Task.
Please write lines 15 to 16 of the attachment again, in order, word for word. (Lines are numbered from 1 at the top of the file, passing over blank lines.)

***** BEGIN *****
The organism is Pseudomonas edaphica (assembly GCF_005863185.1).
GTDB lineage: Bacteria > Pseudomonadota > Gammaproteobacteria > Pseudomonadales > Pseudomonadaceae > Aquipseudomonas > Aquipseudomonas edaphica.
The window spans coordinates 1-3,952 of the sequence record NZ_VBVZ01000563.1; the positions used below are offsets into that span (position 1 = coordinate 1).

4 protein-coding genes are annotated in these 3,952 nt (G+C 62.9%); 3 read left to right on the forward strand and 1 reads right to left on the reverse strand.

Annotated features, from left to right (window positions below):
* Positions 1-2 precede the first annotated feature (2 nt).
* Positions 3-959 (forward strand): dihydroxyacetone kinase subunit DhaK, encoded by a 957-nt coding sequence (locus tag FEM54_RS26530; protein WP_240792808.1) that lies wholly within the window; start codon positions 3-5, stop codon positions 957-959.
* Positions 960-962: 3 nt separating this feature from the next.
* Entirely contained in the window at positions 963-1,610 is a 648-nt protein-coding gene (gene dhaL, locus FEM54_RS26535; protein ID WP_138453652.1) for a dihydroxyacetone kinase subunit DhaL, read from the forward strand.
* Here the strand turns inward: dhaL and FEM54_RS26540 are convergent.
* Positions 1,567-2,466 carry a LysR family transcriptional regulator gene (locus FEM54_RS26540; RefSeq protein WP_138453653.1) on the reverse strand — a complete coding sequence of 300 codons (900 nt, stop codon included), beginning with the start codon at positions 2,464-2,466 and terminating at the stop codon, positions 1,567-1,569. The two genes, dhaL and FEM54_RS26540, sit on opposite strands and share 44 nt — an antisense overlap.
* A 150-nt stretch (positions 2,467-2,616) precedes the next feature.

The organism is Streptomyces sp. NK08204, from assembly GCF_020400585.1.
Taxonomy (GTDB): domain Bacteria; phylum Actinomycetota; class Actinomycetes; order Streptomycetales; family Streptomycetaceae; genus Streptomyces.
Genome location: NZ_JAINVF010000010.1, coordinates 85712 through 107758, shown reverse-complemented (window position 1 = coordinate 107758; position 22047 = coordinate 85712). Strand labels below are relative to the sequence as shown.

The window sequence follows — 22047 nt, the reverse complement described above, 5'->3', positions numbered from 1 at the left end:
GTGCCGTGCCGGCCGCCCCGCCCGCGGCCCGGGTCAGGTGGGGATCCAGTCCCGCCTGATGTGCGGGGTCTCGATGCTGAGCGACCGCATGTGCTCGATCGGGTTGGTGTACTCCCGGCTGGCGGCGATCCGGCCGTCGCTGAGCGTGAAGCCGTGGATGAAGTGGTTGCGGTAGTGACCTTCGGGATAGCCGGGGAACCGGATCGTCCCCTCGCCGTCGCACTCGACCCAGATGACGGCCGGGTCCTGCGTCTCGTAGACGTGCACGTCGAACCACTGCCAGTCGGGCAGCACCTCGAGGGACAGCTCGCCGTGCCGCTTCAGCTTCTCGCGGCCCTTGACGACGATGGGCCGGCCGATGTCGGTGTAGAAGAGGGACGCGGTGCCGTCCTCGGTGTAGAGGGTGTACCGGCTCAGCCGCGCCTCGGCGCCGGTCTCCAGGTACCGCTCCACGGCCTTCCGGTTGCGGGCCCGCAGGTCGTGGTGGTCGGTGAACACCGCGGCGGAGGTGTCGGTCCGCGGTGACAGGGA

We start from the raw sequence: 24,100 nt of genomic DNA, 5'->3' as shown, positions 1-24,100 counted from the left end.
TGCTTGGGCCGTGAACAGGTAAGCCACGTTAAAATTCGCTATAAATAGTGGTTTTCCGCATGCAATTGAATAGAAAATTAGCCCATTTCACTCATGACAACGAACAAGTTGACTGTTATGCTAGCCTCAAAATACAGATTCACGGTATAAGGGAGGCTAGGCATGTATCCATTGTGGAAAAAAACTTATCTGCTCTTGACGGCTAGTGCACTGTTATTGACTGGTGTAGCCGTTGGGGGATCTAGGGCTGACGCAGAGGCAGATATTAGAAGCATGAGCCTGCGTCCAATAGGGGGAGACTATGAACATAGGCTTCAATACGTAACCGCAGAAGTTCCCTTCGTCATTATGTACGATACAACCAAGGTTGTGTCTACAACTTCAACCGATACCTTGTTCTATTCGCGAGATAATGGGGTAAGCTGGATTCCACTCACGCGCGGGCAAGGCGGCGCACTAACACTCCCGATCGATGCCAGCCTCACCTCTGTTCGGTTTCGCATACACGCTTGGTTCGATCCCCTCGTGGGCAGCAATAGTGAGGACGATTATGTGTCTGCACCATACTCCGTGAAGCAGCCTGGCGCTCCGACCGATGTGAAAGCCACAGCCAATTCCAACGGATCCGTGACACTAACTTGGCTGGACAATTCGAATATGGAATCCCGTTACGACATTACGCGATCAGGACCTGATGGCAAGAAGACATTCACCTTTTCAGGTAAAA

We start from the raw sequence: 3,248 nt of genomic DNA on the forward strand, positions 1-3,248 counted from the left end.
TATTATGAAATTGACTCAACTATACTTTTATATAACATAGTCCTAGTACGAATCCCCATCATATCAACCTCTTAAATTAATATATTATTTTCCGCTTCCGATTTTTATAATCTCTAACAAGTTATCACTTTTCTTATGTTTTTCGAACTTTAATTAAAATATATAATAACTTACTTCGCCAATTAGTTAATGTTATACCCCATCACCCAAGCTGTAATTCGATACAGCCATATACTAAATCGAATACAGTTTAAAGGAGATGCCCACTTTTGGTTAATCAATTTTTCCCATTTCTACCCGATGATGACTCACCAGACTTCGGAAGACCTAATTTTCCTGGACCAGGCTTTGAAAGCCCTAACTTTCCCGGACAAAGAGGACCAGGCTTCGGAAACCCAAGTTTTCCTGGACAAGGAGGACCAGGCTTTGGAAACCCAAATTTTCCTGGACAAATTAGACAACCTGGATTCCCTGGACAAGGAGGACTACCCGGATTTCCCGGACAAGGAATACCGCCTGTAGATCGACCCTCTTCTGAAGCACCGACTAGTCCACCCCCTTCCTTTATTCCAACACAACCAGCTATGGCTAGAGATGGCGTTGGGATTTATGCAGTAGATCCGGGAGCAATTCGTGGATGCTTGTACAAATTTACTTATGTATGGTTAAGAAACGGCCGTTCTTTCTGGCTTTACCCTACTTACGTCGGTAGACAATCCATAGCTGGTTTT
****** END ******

Genome location: NZ_JAINVF010000010.1, coordinates 85712 through 107758, shown reverse-complemented (window position 1 = coordinate 107758; position 22047 = coordinate 85712). Strand labels below are relative to the sequence as shown.

The window sequence follows — 22047 nt, the reverse complement described above, 5'->3', positions numbered from 1 at the left end: